Good news: Employed people up by 67,000 in June. Bad news: Unemployed people up by 347,000 in June.

Head of Federal Reserve says “As people retire, they work less.”  (Well gosh, we thought that was the POINT of retiring, so you COULD work less. Guess Janet Yellen really nailed that one…people who are retiring are working less. Better alert the media for that news flash.)

 

The civilian labor force expanded in June, adding 414,000 people, the Bureau of Labor Statistics reported today.

The number of employed people increased by 67,000 to 151,097,000 in June, but the number of unemployed people increased even more, by 347,000 to 7,783,000.

The unemployment rate ticked up two-tenths of a point to 4.9 percent.

BLS said 94,517,000 Americans were not in the labor force in June, a slight improvement from May’s record 94,708,000; and after dropping for three straight months, the labor force participation rate increased a tenth of a point to 62.7 percent in June.

In September 2015, the labor force participation rate hit 62.4 percent, its lowest point since 1977. So the June participation rate was only three-tenths of a point off its record low.

The economy added 287,000 jobs in June, the Labor Department said, a rebound from the extremely weak 11,000 (revised from 38,000) jobs added in May and the revised 144,000 jobs added in April.

In June, according to the Labor Department’s Bureau of Labor Statistics, the nation’s civilian non-institutional population, consisting of all people 16 or older who were not in the military or an institution, reached 253,397,000. Of those, 158,880,000 participated in the labor force by either holding a job or actively seeking one.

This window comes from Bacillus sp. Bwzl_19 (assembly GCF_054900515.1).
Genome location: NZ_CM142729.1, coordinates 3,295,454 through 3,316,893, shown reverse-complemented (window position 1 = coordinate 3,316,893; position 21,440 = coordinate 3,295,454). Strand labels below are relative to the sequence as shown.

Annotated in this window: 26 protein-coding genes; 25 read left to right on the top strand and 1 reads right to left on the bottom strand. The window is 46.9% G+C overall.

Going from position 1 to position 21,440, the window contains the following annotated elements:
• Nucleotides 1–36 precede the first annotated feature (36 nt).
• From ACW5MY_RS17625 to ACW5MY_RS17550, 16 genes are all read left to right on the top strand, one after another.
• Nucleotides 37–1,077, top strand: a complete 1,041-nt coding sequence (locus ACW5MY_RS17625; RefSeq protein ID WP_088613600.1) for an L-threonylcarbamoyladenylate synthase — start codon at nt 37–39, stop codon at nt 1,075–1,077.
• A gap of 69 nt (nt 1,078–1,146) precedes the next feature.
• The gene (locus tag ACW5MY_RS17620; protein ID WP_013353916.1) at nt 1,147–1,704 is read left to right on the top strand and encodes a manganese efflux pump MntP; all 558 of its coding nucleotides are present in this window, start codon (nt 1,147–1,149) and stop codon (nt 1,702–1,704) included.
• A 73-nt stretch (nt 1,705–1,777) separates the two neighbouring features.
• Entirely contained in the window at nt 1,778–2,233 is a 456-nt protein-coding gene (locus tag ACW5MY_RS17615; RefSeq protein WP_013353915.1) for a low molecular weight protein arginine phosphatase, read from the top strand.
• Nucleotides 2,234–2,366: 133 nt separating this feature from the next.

The 158,880,000 who participated in the labor force equaled 62.7 percent of the 253,397,000 civilian non-institutional population.

Last month, Federal Reserve Chair Janet Yellen told Congress the Fed is keeping a close eye on the labor force participation rate. She said she expects that rate to “continue declining in the coming years because we have an aging population.”

As baby-boomers retire, “they work less,” she noted, even though younger people “participate more.”

People who have not actively looked for work in the previous month are not counted as participating in the labor force. Yellen told Congress that “a sign of a strengthening labor market is to see people who were discouraged brought back into the labor force.”

The Bureau of Labor Statistics counted 5,692,000 people in June as “persons who currently want a job,” down from the 5,923,000 in May.

Yellen was asked last month why workers are not being hired for those millions of available jobs:

“There are an enormous number of job openings, and there is a certain degree of mismatch of workers who are looking for work with the job openings that are available,” Yellen said.

She pointed to the shift from unskilled workers to the demand for skilled labor. “The consequence of that has been rising inequality, a high return to education and downward pressure on the wages of those who are less skilled and middle income.”

 

[by Susan Jones, writing for CNS NEWS]

 

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As always, posted for your edification and enlightenment by

NORM ‘n’ AL, Minneapolis
normal@usa1usa.com
612.239.0970

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